C&A, is a Dutch multinational of sustainable-oriented retail clothing stores, with European head offices in Vilvoorde, Belgium, and Düsseldorf, Germany. It has retail stores in many European countries. It serves the largest markets of Asia, North America and South America.
C&A, one of the leaders in the global fashion market, is well-positioned to continue its positive momentum with a new 2028 strategy that includes ambitious science-based climate targets, industry leadership in sustainable materials, and an even greater focus on circularity.
Sevgin SICIM has been working for C&A as Denim Fabric Manager. She has been in the denim industry for more than 25 years, has a bachelor’s degree in Textile Engineering and also studied Circular Economy and Sustainability Strategies.
She was awarded as ‘Influencer 2020’ by Rivet 50 which is an index of the most creative and forward-thinking leaders driving the Jeanswear industry.
Recently TextileToday had an interview with her to educate our readers on Bangladesh’s position to the global brand as a denim supplier as well as C&A’s activities on denim sourcing, sustainability, etc.
Textile Today: C&A, the Dutch multinational of fast-fashion retail, is one of the leading brands in the global apparel market. It sources a good number of products from Bangladesh, the second-largest apparel exporter in the world. How does C&A evaluate Bangladesh as denim supplier? How do you rank Bangladesh among other supplying countries?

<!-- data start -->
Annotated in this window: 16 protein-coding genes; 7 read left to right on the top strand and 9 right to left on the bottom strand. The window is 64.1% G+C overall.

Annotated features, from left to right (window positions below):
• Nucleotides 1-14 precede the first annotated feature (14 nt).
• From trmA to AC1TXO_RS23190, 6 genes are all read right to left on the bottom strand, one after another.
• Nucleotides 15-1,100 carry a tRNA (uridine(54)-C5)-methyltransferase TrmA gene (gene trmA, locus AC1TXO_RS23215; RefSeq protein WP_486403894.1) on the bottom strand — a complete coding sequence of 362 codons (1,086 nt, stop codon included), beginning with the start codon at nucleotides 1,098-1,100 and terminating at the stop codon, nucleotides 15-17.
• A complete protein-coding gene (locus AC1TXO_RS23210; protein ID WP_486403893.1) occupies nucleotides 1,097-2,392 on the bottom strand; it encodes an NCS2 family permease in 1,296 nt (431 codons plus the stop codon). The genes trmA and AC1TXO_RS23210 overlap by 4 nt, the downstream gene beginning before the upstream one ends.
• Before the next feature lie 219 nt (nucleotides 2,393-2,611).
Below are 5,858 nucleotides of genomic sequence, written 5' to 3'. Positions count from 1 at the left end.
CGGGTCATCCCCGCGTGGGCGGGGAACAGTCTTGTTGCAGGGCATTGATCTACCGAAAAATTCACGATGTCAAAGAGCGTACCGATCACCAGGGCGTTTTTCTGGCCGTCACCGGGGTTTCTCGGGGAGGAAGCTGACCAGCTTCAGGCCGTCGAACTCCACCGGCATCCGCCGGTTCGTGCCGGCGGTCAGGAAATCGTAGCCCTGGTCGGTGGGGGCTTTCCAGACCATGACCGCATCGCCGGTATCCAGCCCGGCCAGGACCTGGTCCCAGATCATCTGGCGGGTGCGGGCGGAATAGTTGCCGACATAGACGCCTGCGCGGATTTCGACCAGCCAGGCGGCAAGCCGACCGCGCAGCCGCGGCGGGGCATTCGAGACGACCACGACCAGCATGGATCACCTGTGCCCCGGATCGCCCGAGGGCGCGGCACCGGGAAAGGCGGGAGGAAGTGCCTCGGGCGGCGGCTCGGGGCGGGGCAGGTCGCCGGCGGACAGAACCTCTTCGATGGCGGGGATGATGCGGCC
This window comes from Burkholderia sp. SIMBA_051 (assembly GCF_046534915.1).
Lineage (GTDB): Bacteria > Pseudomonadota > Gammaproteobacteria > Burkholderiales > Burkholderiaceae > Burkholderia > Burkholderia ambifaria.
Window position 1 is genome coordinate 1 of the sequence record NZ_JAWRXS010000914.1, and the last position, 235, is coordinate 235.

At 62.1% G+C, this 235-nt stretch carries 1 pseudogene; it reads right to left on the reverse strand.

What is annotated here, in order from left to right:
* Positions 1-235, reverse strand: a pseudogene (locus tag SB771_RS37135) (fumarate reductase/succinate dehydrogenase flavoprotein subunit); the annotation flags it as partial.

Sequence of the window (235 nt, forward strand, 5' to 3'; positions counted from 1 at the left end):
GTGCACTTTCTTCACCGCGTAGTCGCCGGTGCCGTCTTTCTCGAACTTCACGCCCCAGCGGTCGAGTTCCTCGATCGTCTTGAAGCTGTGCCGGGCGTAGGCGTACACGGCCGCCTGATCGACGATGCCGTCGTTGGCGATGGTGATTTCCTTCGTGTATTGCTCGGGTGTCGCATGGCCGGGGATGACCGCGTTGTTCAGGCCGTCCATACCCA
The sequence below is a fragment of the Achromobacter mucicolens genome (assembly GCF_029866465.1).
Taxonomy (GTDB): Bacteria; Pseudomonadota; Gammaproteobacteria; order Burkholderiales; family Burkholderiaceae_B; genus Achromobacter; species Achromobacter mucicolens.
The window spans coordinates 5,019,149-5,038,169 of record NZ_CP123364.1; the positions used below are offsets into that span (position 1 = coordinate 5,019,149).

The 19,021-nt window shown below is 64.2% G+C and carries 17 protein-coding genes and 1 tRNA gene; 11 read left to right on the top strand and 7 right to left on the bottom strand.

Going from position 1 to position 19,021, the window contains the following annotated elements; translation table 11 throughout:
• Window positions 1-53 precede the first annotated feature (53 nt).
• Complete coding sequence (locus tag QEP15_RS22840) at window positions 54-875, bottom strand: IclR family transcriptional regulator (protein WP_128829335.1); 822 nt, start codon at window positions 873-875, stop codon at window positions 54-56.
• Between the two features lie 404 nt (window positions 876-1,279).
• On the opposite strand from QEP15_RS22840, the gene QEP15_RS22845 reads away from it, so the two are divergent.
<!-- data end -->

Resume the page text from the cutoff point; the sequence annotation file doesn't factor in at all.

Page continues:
Sevgin SICIM: In the past five years, the number of investments in denim fabric production has increased significantly again. Innovation in sustainability is a key element to become one of the preferred sourcing locations for many European brands including C&A.
Originally, Bangladesh’s denim production used to be more dominated by manufacturing and washing. Over the past eight to ten years, fabric production has started to play a key role making Bangladesh not only less dependent of imported fabrics but also one of the strongest players globally.
In order to keep being one of the leading production countries, investing into sustainable innovation along the whole supply chain is crucial: These steps include fiber, products and new washing technologies.
Textile Today: To ensure sustainability in denim, what is the role you playing?